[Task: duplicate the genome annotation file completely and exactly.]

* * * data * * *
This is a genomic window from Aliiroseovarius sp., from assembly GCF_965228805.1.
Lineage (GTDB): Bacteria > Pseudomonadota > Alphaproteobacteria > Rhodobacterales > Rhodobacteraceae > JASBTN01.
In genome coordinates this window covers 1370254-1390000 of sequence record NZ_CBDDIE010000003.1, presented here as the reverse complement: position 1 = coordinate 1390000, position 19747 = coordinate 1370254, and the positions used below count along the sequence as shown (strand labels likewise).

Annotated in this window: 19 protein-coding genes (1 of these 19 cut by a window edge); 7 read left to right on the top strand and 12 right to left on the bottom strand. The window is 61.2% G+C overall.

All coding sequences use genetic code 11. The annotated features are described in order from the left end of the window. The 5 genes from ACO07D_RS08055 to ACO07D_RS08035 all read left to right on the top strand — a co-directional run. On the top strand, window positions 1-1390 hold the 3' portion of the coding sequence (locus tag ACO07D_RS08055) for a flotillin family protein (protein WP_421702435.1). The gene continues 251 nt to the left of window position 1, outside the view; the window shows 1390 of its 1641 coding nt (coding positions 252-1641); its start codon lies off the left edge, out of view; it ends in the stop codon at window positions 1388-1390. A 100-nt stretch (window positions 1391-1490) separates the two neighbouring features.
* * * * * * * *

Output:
This is a genomic window from Aliiroseovarius sp., from assembly GCF_965228805.1.
Lineage (GTDB): Bacteria > Pseudomonadota > Alphaproteobacteria > Rhodobacterales > Rhodobacteraceae > JASBTN01.
In genome coordinates this window covers 1370254-1390000 of sequence record NZ_CBDDIE010000003.1, presented here as the reverse complement: position 1 = coordinate 1390000, position 19747 = coordinate 1370254, and the positions used below count along the sequence as shown (strand labels likewise).

Annotated in this window: 19 protein-coding genes (1 of these 19 cut by a window edge); 7 read left to right on the top strand and 12 right to left on the bottom strand. The window is 61.2% G+C overall.

All coding sequences use genetic code 11. The annotated features are described in order from the left end of the window. The 5 genes from ACO07D_RS08055 to ACO07D_RS08035 all read left to right on the top strand — a co-directional run. On the top strand, window positions 1-1390 hold the 3' portion of the coding sequence (locus tag ACO07D_RS08055) for a flotillin family protein (protein WP_421702435.1). The gene continues 251 nt to the left of window position 1, outside the view; the window shows 1390 of its 1641 coding nt (coding positions 252-1641); its start codon lies off the left edge, out of view; it ends in the stop codon at window positions 1388-1390. A 100-nt stretch (window positions 1391-1490) separates the two neighbouring features.